Refuelling Indonesia's aspirations

By raising the prices of subsidised fuel by more than 30 per cent, Indonesian President Joko Widodo has dealt a decisive blow to a parasitic economic culture fuelled by price subsidies.

It is obvious how injurious that culture is from telling facts: The country's fuel subsidy bill accounts for about a fifth of total government spending, is equivalent to around 3 per cent of the gross domestic product, and is higher than Indonesia's annual infrastructure spending.

An argument could have been made for the subsidies, nevertheless, had they helped the poor. Instead, they have fuelled the consumerist habits of the middle class, particularly vehicle owners. The government's move should save it more than US$8 billion (S$10.4 billion) next year. In the words of one economist, the money expended on subsidies can now be used to "build schools for the young and hospitals for the old, rather than being burned in engines of cars idling in traffic jams".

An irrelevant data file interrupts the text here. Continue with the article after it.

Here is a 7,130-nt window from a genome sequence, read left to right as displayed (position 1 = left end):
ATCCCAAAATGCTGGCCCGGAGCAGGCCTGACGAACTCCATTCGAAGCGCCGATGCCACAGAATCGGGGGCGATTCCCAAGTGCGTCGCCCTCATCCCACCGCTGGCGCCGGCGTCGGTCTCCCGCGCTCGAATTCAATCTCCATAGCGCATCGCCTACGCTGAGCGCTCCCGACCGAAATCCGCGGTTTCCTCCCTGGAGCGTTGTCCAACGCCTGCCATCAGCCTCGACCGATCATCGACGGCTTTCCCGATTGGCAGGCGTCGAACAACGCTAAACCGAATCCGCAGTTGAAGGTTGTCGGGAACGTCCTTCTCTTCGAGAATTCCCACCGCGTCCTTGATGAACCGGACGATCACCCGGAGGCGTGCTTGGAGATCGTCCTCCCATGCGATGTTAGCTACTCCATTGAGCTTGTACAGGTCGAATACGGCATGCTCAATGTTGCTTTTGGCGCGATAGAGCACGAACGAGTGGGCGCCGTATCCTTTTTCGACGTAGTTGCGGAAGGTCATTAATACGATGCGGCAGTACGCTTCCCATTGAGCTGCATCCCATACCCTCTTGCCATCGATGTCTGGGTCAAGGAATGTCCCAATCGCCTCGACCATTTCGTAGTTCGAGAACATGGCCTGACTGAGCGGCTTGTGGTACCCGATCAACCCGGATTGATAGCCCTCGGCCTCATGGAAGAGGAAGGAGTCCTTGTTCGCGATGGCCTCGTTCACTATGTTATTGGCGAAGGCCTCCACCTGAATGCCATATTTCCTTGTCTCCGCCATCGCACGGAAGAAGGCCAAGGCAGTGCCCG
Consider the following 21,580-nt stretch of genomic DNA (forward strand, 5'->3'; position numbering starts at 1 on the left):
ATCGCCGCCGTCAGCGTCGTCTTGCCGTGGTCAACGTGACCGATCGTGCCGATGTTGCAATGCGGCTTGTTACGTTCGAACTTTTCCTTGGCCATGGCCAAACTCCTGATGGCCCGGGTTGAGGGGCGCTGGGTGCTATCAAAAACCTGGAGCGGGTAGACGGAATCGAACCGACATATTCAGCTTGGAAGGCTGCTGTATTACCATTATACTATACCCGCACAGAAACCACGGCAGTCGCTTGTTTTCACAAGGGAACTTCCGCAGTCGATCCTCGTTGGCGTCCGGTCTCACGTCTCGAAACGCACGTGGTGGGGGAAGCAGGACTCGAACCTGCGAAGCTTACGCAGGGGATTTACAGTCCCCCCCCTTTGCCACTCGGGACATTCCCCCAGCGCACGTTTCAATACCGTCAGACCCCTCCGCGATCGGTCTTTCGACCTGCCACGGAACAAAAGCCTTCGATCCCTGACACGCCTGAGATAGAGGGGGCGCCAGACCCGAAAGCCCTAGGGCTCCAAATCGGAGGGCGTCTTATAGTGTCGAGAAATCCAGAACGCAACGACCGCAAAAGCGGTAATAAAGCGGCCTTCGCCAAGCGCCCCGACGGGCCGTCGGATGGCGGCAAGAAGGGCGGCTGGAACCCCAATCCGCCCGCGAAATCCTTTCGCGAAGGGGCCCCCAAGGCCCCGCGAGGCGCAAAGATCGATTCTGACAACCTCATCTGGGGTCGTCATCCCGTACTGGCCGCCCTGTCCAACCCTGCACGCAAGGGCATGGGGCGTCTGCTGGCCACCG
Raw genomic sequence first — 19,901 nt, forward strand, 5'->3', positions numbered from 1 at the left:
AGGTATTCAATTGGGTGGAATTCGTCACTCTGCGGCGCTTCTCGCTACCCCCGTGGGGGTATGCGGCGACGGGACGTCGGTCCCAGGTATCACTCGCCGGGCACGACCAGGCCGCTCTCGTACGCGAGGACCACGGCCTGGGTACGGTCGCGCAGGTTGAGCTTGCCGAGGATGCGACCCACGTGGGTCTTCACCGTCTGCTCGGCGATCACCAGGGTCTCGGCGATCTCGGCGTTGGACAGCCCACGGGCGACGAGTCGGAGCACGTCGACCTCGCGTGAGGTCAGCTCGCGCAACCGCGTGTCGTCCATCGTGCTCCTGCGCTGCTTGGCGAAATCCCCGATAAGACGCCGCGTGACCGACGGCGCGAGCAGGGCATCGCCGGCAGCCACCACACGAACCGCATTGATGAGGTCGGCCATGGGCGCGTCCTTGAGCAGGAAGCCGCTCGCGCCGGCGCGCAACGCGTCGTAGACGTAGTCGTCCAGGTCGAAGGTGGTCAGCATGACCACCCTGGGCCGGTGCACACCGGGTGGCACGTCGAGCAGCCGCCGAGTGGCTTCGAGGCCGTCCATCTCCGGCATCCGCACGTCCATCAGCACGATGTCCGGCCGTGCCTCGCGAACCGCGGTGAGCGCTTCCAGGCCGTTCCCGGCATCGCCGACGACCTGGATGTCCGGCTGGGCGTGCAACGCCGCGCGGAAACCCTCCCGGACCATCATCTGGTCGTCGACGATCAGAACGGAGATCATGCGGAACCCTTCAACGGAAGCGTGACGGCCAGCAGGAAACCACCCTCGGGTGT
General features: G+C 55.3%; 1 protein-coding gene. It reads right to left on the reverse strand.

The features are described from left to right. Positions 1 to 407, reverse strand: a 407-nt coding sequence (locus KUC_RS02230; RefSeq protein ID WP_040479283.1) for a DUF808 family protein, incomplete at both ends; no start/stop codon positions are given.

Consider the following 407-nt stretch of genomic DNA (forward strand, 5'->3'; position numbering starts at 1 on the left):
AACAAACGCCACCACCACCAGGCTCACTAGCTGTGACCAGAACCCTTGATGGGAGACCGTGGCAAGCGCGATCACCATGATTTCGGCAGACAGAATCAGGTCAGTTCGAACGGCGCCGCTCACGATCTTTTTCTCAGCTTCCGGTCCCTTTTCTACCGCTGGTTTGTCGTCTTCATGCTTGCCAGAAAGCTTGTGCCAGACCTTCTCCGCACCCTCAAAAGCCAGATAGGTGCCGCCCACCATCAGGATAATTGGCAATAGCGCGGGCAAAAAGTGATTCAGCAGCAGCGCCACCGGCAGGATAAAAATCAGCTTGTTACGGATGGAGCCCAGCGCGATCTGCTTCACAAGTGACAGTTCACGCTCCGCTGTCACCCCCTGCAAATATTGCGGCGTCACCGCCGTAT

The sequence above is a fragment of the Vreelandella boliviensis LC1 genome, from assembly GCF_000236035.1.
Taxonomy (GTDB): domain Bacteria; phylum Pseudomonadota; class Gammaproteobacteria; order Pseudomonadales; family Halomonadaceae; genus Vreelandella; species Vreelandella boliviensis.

For a start, the government has announced the provision of social protection measures for low-income families that will cushion the fuel-price hike, maintain purchasing power, and contribute to the momentum of a productive economy. Street protests in the immediate aftermath of the subsidy cut, and rising inflation in the short term, should not sway Mr Joko from pursuing those long-term economic goals.

The move by the new government exemplifies the economic possibilities created by the entrenchment of democracy in Indonesia. Although middle-class voters helped to elevate Mr Joko to the presidency, his approach to subsidies has made it clear that he rules for the whole of Indonesia and not merely for one segment of the population, no matter how economically powerful and politically vocal it might be.

In that spirit, he has justified his strategy with a concrete reminder that the savings will go towards funding Indonesia's infrastructure, education and health needs. These massive and waiting needs require the attention of a leader who is popular enough across the nation to resist populist pressures from one economic constituency. This, President Joko has shown himself to be. His success has been helped by his record. He has shown himself not to be an establishment insider. Instead, his credibility stems from his own reputation for integrity and decisiveness.

It is these qualities that he will need to display as he moves against other ills of the Indonesian system, particularly the inefficiency and corruption of the bureaucracy. A good start has been made, and early in the President's term to boot. Sustaining the effort is the difficult part.